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Jacks and Jokers: Bjelke-Petersen and Queensland’s ‘police state’

With the Queensland Police Force covering his back, Queensland premier Joh Bjelke-Petersen (pictured right) was impervious in his time in power. srv007

In his latest book, Jacks and Jokers, Matthew Condon traces the rise and influence of Queensland Police Commissioner Terry Lewis during the Joh Bjelke-Petersen years. In this extract, Condon writes how within a year of Lewis’ elevation as commissioner, Bjelke-Petersen effectively controlled a police state in Queensland.

In the last week of 1982, Queensland Police Commissioner Terry Lewis tidied a few things up before his 28 days’ annual leave.

He launched the exciting new “Kiss a Cop” campaign prior to New Year’s Eve festivities and attended the opening of the 13th Australian Jamboree “by His Excellency Sir Ninian Stephen, Chief Scout for Australia”.

It had been another big year – his sixth as Commissioner. But Lewis could be well satisfied. He had what appeared to be an inviolable friendship with the premier, Joh Bjelke-Petersen, and had also made powerful friends in Queensland National Party president Sir Robert Sparkes and TAB chairman Sir Edward Lyons.

He had seen off police ministers who didn’t sit well with his philosophies and how he ran his ship, the latest being the formidable Russ Hinze. Earlier in the year his police force had survived yet another call for a royal commission into its corrupt ways, and Lewis and the government had established a Police Complaints Tribunal that, in the not too distant future, would be put in the hands of his old mate Judge Eric Pratt.

And though it may have taken six years, Lewis had dismantled and in most cases seen off the final clutch of supporters of Ray Whitrod, his predecessor as police commissioner.

In the world away from his big office in police headquarters and his home up on Garfield Drive, his old smooth-talking friend Jack Herbert had hooked into the Hapeta and Tilley money-making vice machine and was reeling in tens of thousands of dollars in corrupt payments for The Joke.

Down at 142 Wickham Street, upstairs in the casino that didn’t exist, punters were enjoying the patronage of Geraldo Bellino, the drinks, the girls, and having a flutter into the early hours of the morning.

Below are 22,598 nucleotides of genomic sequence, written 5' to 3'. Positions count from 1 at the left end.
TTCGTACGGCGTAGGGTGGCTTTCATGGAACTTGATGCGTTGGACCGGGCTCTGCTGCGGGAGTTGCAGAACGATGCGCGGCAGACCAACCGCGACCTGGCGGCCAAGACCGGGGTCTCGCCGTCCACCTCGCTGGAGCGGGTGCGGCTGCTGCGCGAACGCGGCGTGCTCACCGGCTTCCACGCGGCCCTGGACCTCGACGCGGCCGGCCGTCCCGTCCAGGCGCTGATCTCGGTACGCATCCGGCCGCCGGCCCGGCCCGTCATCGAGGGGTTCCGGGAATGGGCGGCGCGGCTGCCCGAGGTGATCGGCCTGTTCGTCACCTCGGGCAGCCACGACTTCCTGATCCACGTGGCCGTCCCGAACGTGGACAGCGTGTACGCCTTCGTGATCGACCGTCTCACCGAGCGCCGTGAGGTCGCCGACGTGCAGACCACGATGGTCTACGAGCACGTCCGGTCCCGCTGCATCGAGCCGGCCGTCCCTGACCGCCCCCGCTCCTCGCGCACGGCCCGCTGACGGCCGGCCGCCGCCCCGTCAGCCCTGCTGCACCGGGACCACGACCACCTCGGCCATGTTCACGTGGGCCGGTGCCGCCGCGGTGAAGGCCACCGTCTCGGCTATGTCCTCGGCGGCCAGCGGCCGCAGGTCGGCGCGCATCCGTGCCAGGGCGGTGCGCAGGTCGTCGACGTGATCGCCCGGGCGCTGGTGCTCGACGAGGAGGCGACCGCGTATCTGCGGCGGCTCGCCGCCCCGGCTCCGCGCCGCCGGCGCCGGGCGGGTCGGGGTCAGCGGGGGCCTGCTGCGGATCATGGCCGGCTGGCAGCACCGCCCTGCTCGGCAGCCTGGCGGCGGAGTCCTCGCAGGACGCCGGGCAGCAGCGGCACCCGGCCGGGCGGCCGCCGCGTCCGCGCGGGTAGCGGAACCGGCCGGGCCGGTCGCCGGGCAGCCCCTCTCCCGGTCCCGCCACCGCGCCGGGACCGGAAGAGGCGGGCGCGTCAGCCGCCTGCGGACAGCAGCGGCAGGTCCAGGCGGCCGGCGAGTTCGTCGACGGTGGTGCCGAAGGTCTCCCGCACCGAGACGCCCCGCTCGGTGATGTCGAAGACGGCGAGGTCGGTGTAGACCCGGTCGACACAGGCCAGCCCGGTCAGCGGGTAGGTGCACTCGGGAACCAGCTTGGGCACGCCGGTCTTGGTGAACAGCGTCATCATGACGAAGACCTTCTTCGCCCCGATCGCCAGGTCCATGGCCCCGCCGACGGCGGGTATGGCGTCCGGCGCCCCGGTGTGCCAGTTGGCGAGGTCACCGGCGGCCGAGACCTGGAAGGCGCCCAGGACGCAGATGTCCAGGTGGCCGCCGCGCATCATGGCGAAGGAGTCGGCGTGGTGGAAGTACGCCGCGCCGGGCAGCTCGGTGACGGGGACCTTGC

Commissioner Lewis had unexpectedly lost a great ally in Tony Murphy, a colleague who he had worked alongside and admired from the late 1940s. Murphy had taught Lewis a lot, and had been indispensable in ridding the force of Whitrod and opening the commissioner’s door to Lewis.

And while on paper – certainly according to the department’s annual reports – Lewis was doing a stellar job, his administration in the eyes of many still carried about it the stench of corruption. It was not difficult to understand why.

The 1970s in Queensland, and particularly Brisbane, had seen the evolution of a bona fide underworld, where crime syndicates had formed and carved out their turf. Like anywhere else in the world, criminal real estate was closely protected and transgression from rivals was often met with violence.

Quaint little Brisbane, with its jacarandas and poinsettias, its church raffles and hollering paper boys at the main city intersections, had not been spared the growth of the drug and vice trade, and the attendant criminals that presided over it.

Indeed, those involved in the city’s underworld in the 1970s and into the 1980s described the local scene, straight-faced, as being just as violent and dangerous as anywhere else in Australia.

The body count was testimony to such observations. In 1973, the Whiskey Au Go Go inferno was the greatest mass murder in the country’s history to that point.

There was the controversial “drug overdose” of Shirley Margaret Brifman, the assassination of National Hotel manager Jack Cooper, the murder of boxer Tommy Hamilton, the disappearance of prostitutes Margaret Ward and Simone Vogel, and the vanishing of Barbara McCulkin and her two young daughters.

The bulk of these cases, and many others, had attracted the suspicion of police involvement.


When Commissioner Whitrod had moved on the so-called Rat Pack – Lewis, Murphy and Glen Hallahan – he was ultimately removed, fleeing the state in fear of his life.

Case after case in Queensland courts against alleged corrupt police, illegal casino operators or friends to crooked officers fell over like dominoes. Within the force, police officers who dared voice their opinions against a corrupt regime were forced out of the job and the state, drank themselves to death, or lost their families under the pressure of the need to do what was right. Hundreds of promising careers were destroyed, further perpetuating a cycle of corruption by leaving behind those who toed the line.

And Herbert, master conman and liar, organised supremely a corrupt system that flourished in the Lewis era and proved resilient to everything thrown at it. Over time, its impact was far greater than its original intention – the effort to keep it hidden from sight and the wheels moving smoothly in turn reached into the public service, the judiciary and into the halls of government itself, and began buckling them out of shape.

Lewis’s need to please and impress Bjelke-Petersen had worked brilliantly for both men. Within a year of Lewis taking the chair, Bjelke-Petersen controlled a police state. Ordinary civil liberties disappeared and would only be returned when and if the premier deemed it appropriate to return them.

With the Queensland Police Force covering his back, Bjelke-Petersen was impervious.

Matthew Condon will be appearing at an In Conversation Event with Quentin Dempster at Gleebooks in Sydney on April 10 and at Brisbane Powerhouse on April 13 with Chris Masters.

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